Historic Pelham

Presenting the rich history of Pelham, NY in Westchester County: current historical research, descriptions of how to research Pelham history online and genealogy discussions of Pelham families.

Wednesday, December 23, 2015

More About the Ruffians Who Attacked the Branch Line Train in Pelham in 1878

Recently I wrote about an attack on a New Haven Branch Line train by a group of ruffians as the train passed through the tiny neighborhood of Bartow in the Town of Pelham at about 2:30 a.m. on January 30, 1878.  See Thu., Dec. 03, 2015:  Ruffians Attacked the Branch Line Train in Pelham in 1878.  

That night, as the train passed through Pelham near Bartow Station, a hail of stones struck the cab of the train, smashing its windows and injuring the fireman.  Another hail of stones struck the rear car of the train targeting the brakeman, though he was not hurt.  The conductor had the engineer whistle-signal a stop of the train.  It was brought to a halt and backed up to the site of the attack as the engineer, brakeman, conductor, and others assembled weapons to battle the attackers.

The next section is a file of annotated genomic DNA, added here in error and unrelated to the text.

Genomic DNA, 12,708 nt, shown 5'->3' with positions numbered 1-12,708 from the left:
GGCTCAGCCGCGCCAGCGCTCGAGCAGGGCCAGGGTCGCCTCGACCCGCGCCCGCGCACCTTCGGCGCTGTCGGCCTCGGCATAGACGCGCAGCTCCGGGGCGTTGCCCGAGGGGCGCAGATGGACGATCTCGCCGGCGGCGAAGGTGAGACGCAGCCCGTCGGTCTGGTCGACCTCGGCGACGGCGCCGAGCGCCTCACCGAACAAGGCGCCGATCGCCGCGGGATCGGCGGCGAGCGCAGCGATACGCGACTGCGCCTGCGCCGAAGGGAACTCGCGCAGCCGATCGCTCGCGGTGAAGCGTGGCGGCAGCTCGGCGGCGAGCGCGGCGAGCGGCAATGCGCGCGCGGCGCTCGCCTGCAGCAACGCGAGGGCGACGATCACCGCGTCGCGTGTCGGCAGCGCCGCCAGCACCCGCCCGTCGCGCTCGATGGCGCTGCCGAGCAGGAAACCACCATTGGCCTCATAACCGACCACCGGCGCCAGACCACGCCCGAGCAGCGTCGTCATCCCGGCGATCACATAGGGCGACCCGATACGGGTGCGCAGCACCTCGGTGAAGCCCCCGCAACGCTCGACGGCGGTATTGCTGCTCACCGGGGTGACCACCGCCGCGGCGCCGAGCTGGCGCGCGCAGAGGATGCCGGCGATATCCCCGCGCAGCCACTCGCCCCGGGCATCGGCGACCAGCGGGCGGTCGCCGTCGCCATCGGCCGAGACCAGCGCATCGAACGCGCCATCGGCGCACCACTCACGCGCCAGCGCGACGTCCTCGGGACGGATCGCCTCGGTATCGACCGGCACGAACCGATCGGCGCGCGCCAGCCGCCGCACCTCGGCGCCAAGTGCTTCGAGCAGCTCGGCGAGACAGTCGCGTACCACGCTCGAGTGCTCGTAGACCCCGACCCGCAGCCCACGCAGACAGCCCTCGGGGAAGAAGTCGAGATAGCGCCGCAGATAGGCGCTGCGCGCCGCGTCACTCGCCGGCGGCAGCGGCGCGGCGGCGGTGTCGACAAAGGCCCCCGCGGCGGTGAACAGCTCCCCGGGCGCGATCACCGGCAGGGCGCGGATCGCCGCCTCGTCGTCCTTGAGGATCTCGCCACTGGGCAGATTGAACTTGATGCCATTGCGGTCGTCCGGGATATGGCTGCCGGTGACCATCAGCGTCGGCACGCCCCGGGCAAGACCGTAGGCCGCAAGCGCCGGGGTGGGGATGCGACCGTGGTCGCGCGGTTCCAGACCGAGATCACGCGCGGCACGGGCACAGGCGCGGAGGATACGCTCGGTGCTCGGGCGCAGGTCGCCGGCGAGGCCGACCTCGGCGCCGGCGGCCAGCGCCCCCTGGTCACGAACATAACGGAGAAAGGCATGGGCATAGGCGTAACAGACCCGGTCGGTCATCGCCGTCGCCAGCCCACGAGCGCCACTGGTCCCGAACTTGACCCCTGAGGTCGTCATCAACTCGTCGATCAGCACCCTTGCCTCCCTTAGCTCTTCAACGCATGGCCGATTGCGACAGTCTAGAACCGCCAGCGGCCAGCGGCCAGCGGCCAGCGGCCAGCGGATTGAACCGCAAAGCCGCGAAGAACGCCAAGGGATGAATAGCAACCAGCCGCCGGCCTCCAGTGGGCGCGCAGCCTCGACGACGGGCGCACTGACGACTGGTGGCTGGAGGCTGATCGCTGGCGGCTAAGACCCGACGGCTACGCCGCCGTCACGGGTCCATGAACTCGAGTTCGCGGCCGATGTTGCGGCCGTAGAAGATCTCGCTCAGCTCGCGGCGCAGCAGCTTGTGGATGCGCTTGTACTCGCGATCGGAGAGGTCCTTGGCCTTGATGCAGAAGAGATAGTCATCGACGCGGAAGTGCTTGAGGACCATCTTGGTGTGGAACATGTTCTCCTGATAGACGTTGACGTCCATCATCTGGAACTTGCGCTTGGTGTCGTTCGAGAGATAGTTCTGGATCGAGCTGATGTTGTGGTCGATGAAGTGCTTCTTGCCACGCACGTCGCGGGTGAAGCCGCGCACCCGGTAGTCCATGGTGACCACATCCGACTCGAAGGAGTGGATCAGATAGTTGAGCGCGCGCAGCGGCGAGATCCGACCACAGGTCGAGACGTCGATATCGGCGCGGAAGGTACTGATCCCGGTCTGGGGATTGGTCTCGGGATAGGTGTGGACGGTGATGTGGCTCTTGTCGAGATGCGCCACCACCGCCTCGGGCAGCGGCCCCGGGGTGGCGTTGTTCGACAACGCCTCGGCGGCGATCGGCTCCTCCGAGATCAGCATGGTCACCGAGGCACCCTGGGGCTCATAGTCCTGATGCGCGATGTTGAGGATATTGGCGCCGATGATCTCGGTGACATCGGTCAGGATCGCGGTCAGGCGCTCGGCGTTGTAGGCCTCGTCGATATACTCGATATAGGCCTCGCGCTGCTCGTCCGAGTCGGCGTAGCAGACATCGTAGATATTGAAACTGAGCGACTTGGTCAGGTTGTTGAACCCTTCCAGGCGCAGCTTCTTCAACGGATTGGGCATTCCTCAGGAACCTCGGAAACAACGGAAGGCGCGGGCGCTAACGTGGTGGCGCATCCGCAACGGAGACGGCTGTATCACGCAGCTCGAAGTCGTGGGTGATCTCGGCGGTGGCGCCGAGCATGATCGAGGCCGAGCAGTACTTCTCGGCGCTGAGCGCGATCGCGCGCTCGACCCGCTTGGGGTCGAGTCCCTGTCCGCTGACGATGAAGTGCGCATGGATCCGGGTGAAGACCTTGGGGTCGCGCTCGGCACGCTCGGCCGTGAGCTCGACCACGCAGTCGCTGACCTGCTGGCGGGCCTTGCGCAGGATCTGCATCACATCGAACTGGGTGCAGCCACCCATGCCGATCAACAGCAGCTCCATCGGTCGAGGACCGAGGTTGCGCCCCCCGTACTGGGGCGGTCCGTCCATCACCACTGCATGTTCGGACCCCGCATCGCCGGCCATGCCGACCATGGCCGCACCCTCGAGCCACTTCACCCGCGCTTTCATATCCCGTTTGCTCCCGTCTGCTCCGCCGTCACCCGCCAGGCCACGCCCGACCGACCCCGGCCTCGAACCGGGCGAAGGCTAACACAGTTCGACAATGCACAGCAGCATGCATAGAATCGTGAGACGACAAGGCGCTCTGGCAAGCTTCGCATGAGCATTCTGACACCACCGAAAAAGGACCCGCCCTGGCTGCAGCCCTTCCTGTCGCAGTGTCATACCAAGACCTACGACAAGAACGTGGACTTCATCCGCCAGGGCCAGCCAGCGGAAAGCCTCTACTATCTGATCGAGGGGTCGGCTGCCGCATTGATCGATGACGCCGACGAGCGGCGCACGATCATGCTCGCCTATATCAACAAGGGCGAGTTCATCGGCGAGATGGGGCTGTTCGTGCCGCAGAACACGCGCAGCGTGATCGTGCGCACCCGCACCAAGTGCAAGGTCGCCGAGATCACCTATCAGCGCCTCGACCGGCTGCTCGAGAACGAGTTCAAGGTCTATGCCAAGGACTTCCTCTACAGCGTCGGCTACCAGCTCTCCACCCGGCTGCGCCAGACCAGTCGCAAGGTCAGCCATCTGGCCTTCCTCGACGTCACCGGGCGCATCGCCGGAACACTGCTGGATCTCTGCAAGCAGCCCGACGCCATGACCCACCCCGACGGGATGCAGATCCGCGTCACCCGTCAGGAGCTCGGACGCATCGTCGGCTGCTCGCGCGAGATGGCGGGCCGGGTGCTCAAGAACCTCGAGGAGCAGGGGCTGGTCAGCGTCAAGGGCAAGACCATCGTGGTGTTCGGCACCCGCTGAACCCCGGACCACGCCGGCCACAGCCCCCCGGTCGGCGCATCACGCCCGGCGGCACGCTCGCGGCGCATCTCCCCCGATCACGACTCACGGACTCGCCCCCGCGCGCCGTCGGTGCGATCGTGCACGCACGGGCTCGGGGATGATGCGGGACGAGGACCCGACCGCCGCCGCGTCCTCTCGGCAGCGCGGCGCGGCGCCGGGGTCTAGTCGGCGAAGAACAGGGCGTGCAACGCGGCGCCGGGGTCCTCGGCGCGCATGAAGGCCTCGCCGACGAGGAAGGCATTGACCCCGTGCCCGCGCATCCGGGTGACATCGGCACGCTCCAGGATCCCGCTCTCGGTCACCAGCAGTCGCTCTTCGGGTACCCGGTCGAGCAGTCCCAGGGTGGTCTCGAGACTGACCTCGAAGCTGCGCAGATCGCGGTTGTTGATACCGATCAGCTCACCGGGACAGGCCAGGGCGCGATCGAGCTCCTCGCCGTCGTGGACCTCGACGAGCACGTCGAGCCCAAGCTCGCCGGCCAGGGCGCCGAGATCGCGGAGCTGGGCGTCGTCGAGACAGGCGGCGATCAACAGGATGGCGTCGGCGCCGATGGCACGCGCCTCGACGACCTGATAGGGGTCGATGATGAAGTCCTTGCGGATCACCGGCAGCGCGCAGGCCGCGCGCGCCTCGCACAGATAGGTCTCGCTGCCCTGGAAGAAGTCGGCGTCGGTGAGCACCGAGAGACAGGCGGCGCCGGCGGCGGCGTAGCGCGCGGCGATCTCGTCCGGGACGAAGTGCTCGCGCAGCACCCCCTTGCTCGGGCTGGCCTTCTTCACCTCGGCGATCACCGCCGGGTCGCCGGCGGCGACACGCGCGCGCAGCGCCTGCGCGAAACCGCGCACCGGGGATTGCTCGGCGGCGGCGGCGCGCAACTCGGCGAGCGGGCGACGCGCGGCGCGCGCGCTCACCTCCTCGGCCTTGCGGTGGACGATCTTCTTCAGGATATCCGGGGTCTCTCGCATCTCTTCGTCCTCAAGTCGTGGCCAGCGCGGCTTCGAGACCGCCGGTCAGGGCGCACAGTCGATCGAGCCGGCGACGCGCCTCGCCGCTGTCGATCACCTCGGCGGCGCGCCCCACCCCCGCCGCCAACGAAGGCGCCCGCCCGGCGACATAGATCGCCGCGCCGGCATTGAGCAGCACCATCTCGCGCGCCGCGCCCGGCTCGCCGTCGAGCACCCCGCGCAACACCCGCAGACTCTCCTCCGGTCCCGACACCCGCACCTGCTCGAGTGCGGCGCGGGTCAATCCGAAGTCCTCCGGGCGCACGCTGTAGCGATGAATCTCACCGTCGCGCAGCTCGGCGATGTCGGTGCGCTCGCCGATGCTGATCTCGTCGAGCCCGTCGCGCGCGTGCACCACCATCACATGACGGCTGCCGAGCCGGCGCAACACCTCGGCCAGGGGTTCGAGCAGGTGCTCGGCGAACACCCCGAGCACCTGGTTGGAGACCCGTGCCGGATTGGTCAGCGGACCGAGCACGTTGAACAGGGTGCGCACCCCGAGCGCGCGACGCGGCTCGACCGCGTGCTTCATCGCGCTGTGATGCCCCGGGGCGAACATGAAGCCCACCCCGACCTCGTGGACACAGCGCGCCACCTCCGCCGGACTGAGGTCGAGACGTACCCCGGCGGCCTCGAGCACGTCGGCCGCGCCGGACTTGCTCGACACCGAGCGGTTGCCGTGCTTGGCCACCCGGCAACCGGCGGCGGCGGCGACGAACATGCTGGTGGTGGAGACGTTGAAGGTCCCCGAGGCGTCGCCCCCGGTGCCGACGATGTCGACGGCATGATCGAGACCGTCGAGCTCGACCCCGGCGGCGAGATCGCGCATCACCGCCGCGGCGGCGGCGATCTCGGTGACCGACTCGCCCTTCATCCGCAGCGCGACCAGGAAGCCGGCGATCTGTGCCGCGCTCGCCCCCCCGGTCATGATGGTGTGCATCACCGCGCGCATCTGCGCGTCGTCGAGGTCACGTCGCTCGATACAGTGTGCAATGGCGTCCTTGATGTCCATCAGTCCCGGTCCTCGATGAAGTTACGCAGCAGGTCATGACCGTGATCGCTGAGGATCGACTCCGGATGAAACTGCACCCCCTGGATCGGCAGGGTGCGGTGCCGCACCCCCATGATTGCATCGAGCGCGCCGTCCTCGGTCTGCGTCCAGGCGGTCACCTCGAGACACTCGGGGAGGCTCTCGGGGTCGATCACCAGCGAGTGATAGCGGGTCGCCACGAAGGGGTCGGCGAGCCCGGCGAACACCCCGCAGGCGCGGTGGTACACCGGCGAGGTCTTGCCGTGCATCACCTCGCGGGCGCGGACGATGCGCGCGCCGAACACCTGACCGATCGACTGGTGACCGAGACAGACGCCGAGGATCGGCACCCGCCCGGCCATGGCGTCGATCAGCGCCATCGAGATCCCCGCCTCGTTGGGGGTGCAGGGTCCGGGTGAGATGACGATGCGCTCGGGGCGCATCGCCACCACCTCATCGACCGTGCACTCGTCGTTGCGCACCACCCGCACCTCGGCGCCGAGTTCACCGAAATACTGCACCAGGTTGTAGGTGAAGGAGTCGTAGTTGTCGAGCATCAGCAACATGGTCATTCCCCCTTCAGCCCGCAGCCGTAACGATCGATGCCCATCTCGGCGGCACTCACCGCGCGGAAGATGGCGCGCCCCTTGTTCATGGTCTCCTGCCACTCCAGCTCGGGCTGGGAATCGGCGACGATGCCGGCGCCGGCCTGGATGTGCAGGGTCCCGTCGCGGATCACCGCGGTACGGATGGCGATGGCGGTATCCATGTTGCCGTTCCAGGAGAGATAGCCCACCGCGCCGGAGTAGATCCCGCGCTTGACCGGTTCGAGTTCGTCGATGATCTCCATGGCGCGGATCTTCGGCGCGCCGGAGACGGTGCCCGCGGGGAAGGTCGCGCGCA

The train men lit lanterns and climbed off the train with their guns. They could make out seven men lingering in the darkness of the woods as the ruffians began jeering them. The train men started firing shots at their attackers but soon realized the futility of the endeavor, climbing back onto their train for the brief trip to Harlem River.

Further research has revealed more to the story of the attack on the train and the young men responsible.  It turns out that shortly after the incident, all the young men involved in the incident were arrested except a few, two of which were expected to turn State's evidence against the remainder.  Some of the young men spoke to a New York newspaper in a rather pitiful effort to avoid prosecution.  Their story purported to lay out the events of that night nearly 140 years ago from the perspective of the young men who attacked the train.

Most of the men involved were in their early to mid-twenties.  Several of the accused claimed that the men had gathered for a "skimmerton" -- also known as a shivaree.  One of their friends, Henry O'Neil, had married the week before and was staying with his new wife in a home at the settlement of Bartow in the Town of Pelham.  The young men began their skimmerton outside the Bartow home where O'Neil and his new bride were staying.  A skimmerton is a tradition where friends gather with pots, pans, horns, and noisemakers to embarrass newlyweds outside their homes in the night.  In a bid to end the skimmerton, Henry O'Neil gave the young men five dollars to leave for the saloons.